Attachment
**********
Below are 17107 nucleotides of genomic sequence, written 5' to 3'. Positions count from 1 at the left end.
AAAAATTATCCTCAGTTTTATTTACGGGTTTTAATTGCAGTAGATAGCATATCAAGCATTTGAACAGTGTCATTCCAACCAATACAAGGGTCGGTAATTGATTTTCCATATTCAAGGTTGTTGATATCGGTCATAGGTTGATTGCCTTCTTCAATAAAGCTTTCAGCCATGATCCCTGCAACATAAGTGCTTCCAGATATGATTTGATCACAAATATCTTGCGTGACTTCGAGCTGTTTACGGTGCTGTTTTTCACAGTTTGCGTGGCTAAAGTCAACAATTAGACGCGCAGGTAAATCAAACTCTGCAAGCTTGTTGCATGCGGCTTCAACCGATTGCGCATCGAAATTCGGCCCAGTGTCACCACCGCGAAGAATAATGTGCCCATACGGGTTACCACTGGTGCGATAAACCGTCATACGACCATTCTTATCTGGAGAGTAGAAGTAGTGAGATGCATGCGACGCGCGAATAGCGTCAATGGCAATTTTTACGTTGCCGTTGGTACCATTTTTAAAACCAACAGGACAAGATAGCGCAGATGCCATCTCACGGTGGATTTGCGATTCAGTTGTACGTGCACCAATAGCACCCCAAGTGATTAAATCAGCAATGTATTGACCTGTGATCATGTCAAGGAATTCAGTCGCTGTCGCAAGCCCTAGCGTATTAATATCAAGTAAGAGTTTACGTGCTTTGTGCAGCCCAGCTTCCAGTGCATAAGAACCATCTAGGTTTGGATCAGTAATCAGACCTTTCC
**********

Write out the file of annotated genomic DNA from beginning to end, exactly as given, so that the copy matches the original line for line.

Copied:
Below are 17107 nucleotides of genomic sequence, written 5' to 3'. Positions count from 1 at the left end.
AAAAATTATCCTCAGTTTTATTTACGGGTTTTAATTGCAGTAGATAGCATATCAAGCATTTGAACAGTGTCATTCCAACCAATACAAGGGTCGGTAATTGATTTTCCATATTCAAGGTTGTTGATATCGGTCATAGGTTGATTGCCTTCTTCAATAAAGCTTTCAGCCATGATCCCTGCAACATAAGTGCTTCCAGATATGATTTGATCACAAATATCTTGCGTGACTTCGAGCTGTTTACGGTGCTGTTTTTCACAGTTTGCGTGGCTAAAGTCAACAATTAGACGCGCAGGTAAATCAAACTCTGCAAGCTTGTTGCATGCGGCTTCAACCGATTGCGCATCGAAATTCGGCCCAGTGTCACCACCGCGAAGAATAATGTGCCCATACGGGTTACCACTGGTGCGATAAACCGTCATACGACCATTCTTATCTGGAGAGTAGAAGTAGTGAGATGCATGCGACGCGCGAATAGCGTCAATGGCAATTTTTACGTTGCCGTTGGTACCATTTTTAAAACCAACAGGACAAGATAGCGCAGATGCCATCTCACGGTGGATTTGCGATTCAGTTGTACGTGCACCAATAGCACCCCAAGTGATTAAATCAGCAATGTATTGACCTGTGATCATGTCAAGGAATTCAGTCGCTGTCGCAAGCCCTAGCGTATTAATATCAAGTAAGAGTTTACGTGCTTTGTGCAGCCCAGCTTCCAGTGCATAAGAACCATCTAGGTTTGGATCAGTAATCAGACCTTTCC